Carnegie Mellon University

The Next Step

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HeartLander's Journey Progresses

HeartLander

Valentine's Day is here and we're taking the whole heart business seriously. After six years of robotics innovation by Carnegie Mellon researchers, HeartLander — the first mobile robot to successfully navigate the frontal surface of a beating heart — recently began charting new territory: the back of the heart.

To successfully complete this new and difficult feat, the miniature bot — which is barely larger than a penny and attaches itself to the heart by suction — had to crawl upside down with the weight of the heart pressing the robot against the spine.

"The posterior surface of the heart can be difficult for surgeons to access even when they cut the chest open," said Cameron Riviere, head of the project and associate professor of robotics at the university. "It was gratifying to be able to position tools with accuracy of better than 2 mm through a single keyhole incision, while the heart is still beating."

The concept of HeartLander began with Riviere's desire to reduce the risks associated with heart surgery, which typically requires the patient to undergo multiple incisions into the chest cavity and a temporary deflation of the left lung while the heart is being accessed.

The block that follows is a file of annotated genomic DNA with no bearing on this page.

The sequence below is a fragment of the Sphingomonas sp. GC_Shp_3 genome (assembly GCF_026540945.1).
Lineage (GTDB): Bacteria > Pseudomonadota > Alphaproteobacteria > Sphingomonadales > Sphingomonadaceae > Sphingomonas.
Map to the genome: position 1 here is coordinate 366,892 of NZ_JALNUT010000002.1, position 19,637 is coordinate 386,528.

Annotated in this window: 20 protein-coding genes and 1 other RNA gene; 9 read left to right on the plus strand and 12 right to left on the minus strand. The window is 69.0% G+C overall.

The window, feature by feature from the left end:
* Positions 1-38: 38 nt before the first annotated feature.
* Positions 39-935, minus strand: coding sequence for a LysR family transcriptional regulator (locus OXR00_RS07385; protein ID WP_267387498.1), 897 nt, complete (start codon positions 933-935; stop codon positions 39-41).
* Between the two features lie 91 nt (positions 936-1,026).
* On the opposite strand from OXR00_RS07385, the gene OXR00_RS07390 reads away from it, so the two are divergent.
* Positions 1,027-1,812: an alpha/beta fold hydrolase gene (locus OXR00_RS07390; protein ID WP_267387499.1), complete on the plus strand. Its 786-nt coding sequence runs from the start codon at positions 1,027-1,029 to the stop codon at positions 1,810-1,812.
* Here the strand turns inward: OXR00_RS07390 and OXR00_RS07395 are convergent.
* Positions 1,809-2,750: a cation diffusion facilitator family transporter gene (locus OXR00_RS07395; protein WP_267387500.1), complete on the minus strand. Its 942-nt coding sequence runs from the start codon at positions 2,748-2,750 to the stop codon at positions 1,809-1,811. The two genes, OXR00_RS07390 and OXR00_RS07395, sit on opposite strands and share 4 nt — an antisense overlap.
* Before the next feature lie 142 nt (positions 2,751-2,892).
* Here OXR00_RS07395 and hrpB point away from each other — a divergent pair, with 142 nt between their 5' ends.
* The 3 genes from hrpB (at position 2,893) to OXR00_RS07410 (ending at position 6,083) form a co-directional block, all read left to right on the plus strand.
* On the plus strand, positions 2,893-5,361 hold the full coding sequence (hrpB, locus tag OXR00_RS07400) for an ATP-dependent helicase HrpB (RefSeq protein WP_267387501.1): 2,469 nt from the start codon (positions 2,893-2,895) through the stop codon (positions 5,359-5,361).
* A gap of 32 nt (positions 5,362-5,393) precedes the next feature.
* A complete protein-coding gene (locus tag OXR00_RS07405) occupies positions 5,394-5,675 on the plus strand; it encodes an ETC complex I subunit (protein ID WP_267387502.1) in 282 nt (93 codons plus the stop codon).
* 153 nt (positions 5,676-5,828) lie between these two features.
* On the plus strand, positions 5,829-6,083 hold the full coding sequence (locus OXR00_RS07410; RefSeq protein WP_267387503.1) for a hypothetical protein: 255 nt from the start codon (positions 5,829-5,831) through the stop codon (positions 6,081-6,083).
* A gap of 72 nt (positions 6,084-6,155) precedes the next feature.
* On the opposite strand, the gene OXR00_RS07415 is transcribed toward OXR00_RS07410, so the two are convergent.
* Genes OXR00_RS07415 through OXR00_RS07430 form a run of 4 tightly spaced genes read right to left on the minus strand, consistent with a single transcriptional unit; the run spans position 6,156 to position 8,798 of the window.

Riviere has since been working in tandem with Marco Zenati, professor of surgery at the University of Pittsburgh School of Medicine and adjunct professor at Carnegie Mellon's Robotics Institute, to perfect the technology.

"My students and I have been motivated by the technical challenges; Marco and his group have been motivated by the potential for new types of cardiac therapy, possibly including outpatient procedures. We hope to reach a first-in-human trial within a few years," said Riviere.

A Carnegie Mellon spinoff company called HeartLander Surgical, Inc., is commercializing the robot.

The project has been funded by National Institutes of Health (NIH), the National Science Foundation (NSF) and Computer Integrated Surgical Systems and Technology (CISST), an NSF Engineering Research Center located at Johns Hopkins University, and the Pittsburgh Foundation.

The Pittsburgh Foundation includes The Simeon M. Jones, Jr. and Katharine Reed Jones Fund and the John D. Schaub's Sons Memorial Fund of The Pittsburgh Foundation.

Related Links: About HeartLander  |  Read Carnegie Mellon Today Article